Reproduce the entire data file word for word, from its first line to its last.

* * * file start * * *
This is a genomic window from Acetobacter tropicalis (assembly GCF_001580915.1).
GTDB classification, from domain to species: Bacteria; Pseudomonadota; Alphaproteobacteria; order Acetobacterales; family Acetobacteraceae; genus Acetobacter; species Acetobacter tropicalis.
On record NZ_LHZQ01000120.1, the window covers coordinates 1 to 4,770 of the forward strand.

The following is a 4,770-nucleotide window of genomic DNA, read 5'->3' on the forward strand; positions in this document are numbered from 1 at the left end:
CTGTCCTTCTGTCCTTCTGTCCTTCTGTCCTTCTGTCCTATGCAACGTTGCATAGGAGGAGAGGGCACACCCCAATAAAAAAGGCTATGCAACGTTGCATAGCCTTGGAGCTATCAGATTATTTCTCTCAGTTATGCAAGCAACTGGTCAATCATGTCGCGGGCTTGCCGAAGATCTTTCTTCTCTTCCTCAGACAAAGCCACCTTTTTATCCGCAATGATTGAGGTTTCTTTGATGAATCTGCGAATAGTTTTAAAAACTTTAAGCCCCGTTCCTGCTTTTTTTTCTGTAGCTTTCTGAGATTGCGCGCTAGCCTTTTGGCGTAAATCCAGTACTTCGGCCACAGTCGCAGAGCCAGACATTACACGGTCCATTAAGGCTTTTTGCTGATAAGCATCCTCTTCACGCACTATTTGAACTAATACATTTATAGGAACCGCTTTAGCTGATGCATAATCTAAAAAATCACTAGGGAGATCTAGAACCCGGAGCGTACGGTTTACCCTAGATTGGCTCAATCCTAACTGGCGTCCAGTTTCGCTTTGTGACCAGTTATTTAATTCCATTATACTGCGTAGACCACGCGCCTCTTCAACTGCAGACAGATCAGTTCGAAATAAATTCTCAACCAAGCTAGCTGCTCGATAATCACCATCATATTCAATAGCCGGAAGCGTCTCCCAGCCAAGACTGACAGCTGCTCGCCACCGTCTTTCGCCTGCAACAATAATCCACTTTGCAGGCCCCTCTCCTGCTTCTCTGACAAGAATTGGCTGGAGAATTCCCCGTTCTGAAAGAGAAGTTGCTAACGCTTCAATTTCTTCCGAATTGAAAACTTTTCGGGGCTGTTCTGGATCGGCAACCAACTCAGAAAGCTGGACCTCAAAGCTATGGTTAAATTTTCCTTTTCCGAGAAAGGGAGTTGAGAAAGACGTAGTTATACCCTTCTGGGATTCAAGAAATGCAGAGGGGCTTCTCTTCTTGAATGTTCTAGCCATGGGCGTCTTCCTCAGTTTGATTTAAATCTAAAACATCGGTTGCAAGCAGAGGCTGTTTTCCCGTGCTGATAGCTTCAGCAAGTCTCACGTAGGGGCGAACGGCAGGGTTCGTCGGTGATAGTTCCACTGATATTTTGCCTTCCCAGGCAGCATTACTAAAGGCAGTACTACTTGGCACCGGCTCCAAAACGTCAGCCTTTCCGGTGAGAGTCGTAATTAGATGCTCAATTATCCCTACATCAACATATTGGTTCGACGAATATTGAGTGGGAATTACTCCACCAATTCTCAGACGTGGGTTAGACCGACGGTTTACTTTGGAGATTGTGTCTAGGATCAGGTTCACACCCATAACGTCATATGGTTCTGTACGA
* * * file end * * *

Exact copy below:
This is a genomic window from Acetobacter tropicalis (assembly GCF_001580915.1).
GTDB classification, from domain to species: Bacteria; Pseudomonadota; Alphaproteobacteria; order Acetobacterales; family Acetobacteraceae; genus Acetobacter; species Acetobacter tropicalis.
On record NZ_LHZQ01000120.1, the window covers coordinates 1 to 4,770 of the forward strand.

The following is a 4,770-nucleotide window of genomic DNA, read 5'->3' on the forward strand; positions in this document are numbered from 1 at the left end:
CTGTCCTTCTGTCCTTCTGTCCTTCTGTCCTTCTGTCCTATGCAACGTTGCATAGGAGGAGAGGGCACACCCCAATAAAAAAGGCTATGCAACGTTGCATAGCCTTGGAGCTATCAGATTATTTCTCTCAGTTATGCAAGCAACTGGTCAATCATGTCGCGGGCTTGCCGAAGATCTTTCTTCTCTTCCTCAGACAAAGCCACCTTTTTATCCGCAATGATTGAGGTTTCTTTGATGAATCTGCGAATAGTTTTAAAAACTTTAAGCCCCGTTCCTGCTTTTTTTTCTGTAGCTTTCTGAGATTGCGCGCTAGCCTTTTGGCGTAAATCCAGTACTTCGGCCACAGTCGCAGAGCCAGACATTACACGGTCCATTAAGGCTTTTTGCTGATAAGCATCCTCTTCACGCACTATTTGAACTAATACATTTATAGGAACCGCTTTAGCTGATGCATAATCTAAAAAATCACTAGGGAGATCTAGAACCCGGAGCGTACGGTTTACCCTAGATTGGCTCAATCCTAACTGGCGTCCAGTTTCGCTTTGTGACCAGTTATTTAATTCCATTATACTGCGTAGACCACGCGCCTCTTCAACTGCAGACAGATCAGTTCGAAATAAATTCTCAACCAAGCTAGCTGCTCGATAATCACCATCATATTCAATAGCCGGAAGCGTCTCCCAGCCAAGACTGACAGCTGCTCGCCACCGTCTTTCGCCTGCAACAATAATCCACTTTGCAGGCCCCTCTCCTGCTTCTCTGACAAGAATTGGCTGGAGAATTCCCCGTTCTGAAAGAGAAGTTGCTAACGCTTCAATTTCTTCCGAATTGAAAACTTTTCGGGGCTGTTCTGGATCGGCAACCAACTCAGAAAGCTGGACCTCAAAGCTATGGTTAAATTTTCCTTTTCCGAGAAAGGGAGTTGAGAAAGACGTAGTTATACCCTTCTGGGATTCAAGAAATGCAGAGGGGCTTCTCTTCTTGAATGTTCTAGCCATGGGCGTCTTCCTCAGTTTGATTTAAATCTAAAACATCGGTTGCAAGCAGAGGCTGTTTTCCCGTGCTGATAGCTTCAGCAAGTCTCACGTAGGGGCGAACGGCAGGGTTCGTCGGTGATAGTTCCACTGATATTTTGCCTTCCCAGGCAGCATTACTAAAGGCAGTACTACTTGGCACCGGCTCCAAAACGTCAGCCTTTCCGGTGAGAGTCGTAATTAGATGCTCAATTATCCCTACATCAACATATTGGTTCGACGAATATTGAGTGGGAATTACTCCACCAATTCTCAGACGTGGGTTAGACCGACGGTTTACTTTGGAGATTGTGTCTAGGATCAGGTTCACACCCATAACGTCATATGGTTCTGTACGA